Govt targets overloaded trucks

Transport and Infrastructure Development minister Felix Mhona revealed that government would soon embark on a rehabilitation programme at the National Railways of Zimbabwe (NRZ)

GOVERNMENT will be rolling out weighbridges along Zimbabwe’s major highways to ensure that heavy trucks do not damage the country’s roads, a Cabinet minister has said.

Transport and Infrastructure Development minister Felix Mhona said this in the Senate on Thursday last week where he also revealed that government would soon embark on a rehabilitation programme at the National Railways of Zimbabwe (NRZ) that would include repairing railway lines and acquiring new locomotives to boost the transporter’s business.

On the damages caused by the trucks on Zimbabwe’s roads, Mhona said government would be charging extra loads through the weighbridges.

“Indeed, our roads have been transformed and we have abnormal load trucks moving on the new roads. We are going to introduce weighbridges so that we know the weight of the different vehicles that will be using these roads,” he said.

“For example, those who are into lithium mining will know that when you look at the weight of lithium in a wheelbarrow, it is quite heavy than you think and this damages our roads.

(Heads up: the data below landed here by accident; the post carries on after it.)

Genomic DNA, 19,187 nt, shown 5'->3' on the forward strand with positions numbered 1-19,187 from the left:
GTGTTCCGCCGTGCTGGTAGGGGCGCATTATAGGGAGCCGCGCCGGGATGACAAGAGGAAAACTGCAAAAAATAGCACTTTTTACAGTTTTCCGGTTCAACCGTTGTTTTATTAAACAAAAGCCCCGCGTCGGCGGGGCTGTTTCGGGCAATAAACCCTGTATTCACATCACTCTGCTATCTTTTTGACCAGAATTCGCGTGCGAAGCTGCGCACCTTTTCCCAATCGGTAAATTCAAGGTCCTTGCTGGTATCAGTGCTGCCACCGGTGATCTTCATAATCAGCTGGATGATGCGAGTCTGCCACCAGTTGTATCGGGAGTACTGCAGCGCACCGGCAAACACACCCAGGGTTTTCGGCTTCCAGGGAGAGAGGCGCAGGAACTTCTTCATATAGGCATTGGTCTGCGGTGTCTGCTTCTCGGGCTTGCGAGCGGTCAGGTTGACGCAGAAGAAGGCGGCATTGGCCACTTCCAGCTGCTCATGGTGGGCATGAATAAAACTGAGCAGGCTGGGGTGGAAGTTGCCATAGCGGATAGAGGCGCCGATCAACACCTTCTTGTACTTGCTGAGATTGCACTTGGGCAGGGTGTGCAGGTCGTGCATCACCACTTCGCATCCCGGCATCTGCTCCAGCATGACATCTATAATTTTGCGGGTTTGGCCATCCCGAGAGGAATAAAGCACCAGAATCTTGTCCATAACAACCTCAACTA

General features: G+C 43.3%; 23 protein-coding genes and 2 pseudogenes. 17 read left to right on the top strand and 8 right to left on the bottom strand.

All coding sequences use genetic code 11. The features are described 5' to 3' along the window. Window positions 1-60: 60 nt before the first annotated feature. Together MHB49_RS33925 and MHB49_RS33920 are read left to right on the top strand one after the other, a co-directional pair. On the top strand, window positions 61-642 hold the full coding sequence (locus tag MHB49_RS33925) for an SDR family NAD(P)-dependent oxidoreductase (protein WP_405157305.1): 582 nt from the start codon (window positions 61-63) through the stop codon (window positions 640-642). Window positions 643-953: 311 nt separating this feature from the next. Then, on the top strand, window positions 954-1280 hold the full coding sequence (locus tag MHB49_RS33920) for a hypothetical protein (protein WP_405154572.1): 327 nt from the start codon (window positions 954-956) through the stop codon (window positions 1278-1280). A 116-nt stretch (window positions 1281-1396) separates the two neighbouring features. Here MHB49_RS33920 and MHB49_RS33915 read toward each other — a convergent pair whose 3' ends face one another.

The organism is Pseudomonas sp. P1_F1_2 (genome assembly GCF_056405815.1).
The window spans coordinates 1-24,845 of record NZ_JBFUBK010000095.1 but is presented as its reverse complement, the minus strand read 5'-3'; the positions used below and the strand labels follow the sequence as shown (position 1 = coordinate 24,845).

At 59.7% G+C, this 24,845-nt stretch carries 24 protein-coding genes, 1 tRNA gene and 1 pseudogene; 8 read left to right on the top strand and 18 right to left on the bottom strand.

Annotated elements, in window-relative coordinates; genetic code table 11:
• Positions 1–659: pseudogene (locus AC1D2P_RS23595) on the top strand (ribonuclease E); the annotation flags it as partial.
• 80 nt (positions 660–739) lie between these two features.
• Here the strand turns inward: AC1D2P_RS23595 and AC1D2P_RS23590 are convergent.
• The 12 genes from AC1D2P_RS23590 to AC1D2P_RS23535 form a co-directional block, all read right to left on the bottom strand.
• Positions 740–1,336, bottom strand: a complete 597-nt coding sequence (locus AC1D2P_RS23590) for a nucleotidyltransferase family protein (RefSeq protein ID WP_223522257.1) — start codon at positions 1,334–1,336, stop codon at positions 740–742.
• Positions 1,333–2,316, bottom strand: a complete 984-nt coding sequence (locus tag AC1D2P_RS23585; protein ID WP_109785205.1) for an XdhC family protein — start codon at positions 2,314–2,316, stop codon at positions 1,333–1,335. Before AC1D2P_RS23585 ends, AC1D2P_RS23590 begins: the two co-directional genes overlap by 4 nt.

“This is how we are transforming our roads. We are going to be charging such extra loads through weighbridges.”

He, however, said Zimbabwe’s railway lines were not as badly damaged as perceived by the general public.

“On roads, there are potholes that develop, but on railways lines, we call them cochins. These are only 10%. Out of the 2 600 railway lines in the country, it is only 260 we are working on.

“We are going to repair them so that our railway lines will be operational very soon, thereby benefiting businesses when they transport their goods,” Mhona said.

He said government would be acquiring new locomotives to ease pressure on Zimbabwe’s roads.

“This means that loads which are not supposed to use roads are going to be using the railway line,” he said.

In June this year, government announced that the NRZ would tap into a US$115 million line of credit negotiated towards procurement of new locomotives and wagons to boost the company’s freight capacity to meet the country’s growing economic needs.

Government also signed a US$81,2 million deal with India on the sidelines of the 18th Confederation of Indian Industry-Exim Bank Conclave on India-Africa for NRZ’s recapitalisation.

The NRZ has also been negotiating a US$115 million African Development Bank-funded contract to acquire seven locomotives, 315 wagons, five diesel multiple units and some infrastructure rehabilitation.

The locomotives would be the first that NRZ has bought since 1992.

The NRZ once moved 12 million tonnes per year, but now only hauls 2,3 million tonnes annually as most of its equipment is outdated.

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